Alexa

Italy backs conviction of Berlusconi-linked lawyer

Italy backs conviction of Berlusconi-linked lawyer

An Italian appeals court on Tuesday upheld the conviction of British lawyer David Mills, who was found to have accepted a bribe to lie in court to protect Silvio Berlusconi.
The decision is a potential embarrassment for the Italian premier. Berlusconi's trial in the same corruption case is expected to restart soon following a constitutional court ruling that a law granting him immunity as premier is unconstitutional.
A lower court found Mills guilty of corruption in May and sentenced him to 4 1/2 years. The judges ruled that Mills received $600,000 to give false testimony in two 1990s trials to shield Berlusconi and his Fininvest holding company from charges relating to the purchase of U.S. film rights.
The verdict said there was no evidence that the money came directly from Berlusconi, but said the "artificial" way in which it was transferred to Mills' account indicated the "illegality of the operation."
Mills' lawyer, Alessio Lanzi, said the verdict upholding the conviction and sentence was a "big disappointment" and said he would appeal to Italy's high court.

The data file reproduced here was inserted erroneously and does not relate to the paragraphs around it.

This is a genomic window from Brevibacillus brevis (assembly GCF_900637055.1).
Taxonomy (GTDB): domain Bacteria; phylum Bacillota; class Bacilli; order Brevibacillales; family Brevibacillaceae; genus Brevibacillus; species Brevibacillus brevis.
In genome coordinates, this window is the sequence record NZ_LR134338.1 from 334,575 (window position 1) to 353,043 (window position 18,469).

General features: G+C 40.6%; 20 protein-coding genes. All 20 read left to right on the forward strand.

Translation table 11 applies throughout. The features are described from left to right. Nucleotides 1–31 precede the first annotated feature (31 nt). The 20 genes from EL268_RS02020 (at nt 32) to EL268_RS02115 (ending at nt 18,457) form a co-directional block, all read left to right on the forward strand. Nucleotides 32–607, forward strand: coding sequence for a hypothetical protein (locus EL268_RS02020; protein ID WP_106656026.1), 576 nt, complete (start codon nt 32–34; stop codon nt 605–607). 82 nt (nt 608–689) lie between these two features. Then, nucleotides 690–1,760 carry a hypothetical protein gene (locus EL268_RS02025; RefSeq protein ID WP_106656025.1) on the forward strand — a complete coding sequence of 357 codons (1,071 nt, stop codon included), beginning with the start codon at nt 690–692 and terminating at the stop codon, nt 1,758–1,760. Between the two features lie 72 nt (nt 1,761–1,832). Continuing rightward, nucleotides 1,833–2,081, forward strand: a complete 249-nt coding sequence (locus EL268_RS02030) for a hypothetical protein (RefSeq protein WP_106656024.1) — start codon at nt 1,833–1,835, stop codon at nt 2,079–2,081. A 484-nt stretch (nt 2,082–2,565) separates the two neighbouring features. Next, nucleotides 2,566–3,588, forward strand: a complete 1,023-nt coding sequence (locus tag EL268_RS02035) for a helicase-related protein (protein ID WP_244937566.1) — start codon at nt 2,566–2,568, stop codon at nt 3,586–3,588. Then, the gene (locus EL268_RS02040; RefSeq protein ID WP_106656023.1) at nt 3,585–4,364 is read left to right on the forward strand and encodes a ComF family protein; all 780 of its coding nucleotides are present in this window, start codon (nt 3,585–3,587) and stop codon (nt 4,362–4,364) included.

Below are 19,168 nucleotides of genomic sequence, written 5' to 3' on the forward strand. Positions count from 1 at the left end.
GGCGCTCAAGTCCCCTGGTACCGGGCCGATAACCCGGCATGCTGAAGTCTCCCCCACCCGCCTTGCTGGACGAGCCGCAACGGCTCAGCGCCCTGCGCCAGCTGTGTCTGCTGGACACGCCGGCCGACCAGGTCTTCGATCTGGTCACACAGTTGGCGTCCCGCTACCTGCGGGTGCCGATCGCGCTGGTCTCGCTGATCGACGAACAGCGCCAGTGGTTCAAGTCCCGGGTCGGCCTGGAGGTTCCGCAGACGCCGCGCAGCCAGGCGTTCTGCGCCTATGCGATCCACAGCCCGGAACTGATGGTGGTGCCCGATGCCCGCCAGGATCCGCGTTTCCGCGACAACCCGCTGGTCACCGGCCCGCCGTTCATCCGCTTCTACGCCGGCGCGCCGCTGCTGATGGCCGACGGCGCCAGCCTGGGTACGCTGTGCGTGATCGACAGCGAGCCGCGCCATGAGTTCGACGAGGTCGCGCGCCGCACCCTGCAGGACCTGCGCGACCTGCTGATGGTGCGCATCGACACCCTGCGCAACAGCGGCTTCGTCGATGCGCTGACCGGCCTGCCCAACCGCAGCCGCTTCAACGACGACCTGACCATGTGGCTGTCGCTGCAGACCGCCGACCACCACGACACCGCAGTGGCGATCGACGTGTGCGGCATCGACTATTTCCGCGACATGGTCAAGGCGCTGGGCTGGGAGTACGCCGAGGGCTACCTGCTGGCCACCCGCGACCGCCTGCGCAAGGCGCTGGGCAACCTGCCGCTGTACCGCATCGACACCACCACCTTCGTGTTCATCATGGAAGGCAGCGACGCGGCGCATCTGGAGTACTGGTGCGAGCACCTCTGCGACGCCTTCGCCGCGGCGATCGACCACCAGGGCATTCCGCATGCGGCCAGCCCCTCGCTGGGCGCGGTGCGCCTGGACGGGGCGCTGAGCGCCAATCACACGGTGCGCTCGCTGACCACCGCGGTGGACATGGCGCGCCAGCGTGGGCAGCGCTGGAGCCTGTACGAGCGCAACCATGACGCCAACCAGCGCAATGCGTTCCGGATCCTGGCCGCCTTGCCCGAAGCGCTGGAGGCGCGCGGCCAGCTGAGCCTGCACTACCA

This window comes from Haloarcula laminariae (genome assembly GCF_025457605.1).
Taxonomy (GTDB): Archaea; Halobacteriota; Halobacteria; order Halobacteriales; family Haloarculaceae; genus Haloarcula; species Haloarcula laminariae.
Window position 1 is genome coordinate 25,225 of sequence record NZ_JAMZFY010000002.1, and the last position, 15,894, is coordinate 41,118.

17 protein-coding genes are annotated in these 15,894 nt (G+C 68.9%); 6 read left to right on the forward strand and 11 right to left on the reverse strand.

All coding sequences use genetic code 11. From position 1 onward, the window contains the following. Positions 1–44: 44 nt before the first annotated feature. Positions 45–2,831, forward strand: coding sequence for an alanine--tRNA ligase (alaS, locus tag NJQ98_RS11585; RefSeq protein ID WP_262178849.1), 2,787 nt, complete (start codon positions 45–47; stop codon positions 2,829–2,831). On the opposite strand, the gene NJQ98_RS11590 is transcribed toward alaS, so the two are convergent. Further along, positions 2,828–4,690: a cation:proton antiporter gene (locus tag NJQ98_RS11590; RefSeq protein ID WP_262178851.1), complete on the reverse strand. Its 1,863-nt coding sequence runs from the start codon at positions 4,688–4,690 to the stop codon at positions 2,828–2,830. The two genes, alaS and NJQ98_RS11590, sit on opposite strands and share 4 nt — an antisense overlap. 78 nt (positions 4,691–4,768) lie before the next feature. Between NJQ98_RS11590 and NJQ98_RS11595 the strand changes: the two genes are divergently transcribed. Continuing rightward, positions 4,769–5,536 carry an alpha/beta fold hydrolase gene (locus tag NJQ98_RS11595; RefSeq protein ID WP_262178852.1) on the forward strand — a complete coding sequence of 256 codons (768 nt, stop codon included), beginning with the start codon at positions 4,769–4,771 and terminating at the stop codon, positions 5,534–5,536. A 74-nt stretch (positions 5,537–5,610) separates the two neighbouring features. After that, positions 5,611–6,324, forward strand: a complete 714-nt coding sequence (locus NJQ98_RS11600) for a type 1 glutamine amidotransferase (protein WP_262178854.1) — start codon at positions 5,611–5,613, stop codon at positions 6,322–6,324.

Berlusconi's portion of the case was put on hold last year following the passage of a law granting the premier and other top Italian public officials immunity from prosecution while in office.
But earlier this month, Italy's Constitutional Court overturned the law, saying it violated the constitution, paving the way for Berlusconi's trial to resume.
Berlusconi's lawyer says the trial must start from scratch, with a new court, meaning that many witnesses will have to testify again and new ones may be called. The statute of limitations expires in late 2011.
Mills, the estranged husband of Britain's Olympics Minister Tessa Jowell, was accused of failing to tell a court that two offshore companies involved in buying U.S. film rights had links to Berlusconi. In another case, Mills was also accused of failing to mention a 1995 phone call in which he and Berlusconi discussed alleged illicit payments from Berlusconi to the late Socialist Premier Bettino Craxi.
The conservative Berlusconi has a history of legal troubles stemming from his business interests. In past cases, he was either acquitted or cleared of the charges because the statute of limitations had expired. He has always maintained his innocence and depicted himself as a victim of left-leaning magistrates.
Before entering politics, Berlusconi founded the Mediaset media empire, which is controlled by his family through Fininvest.


Updated : 2021-04-14 19:35 GMT+08:00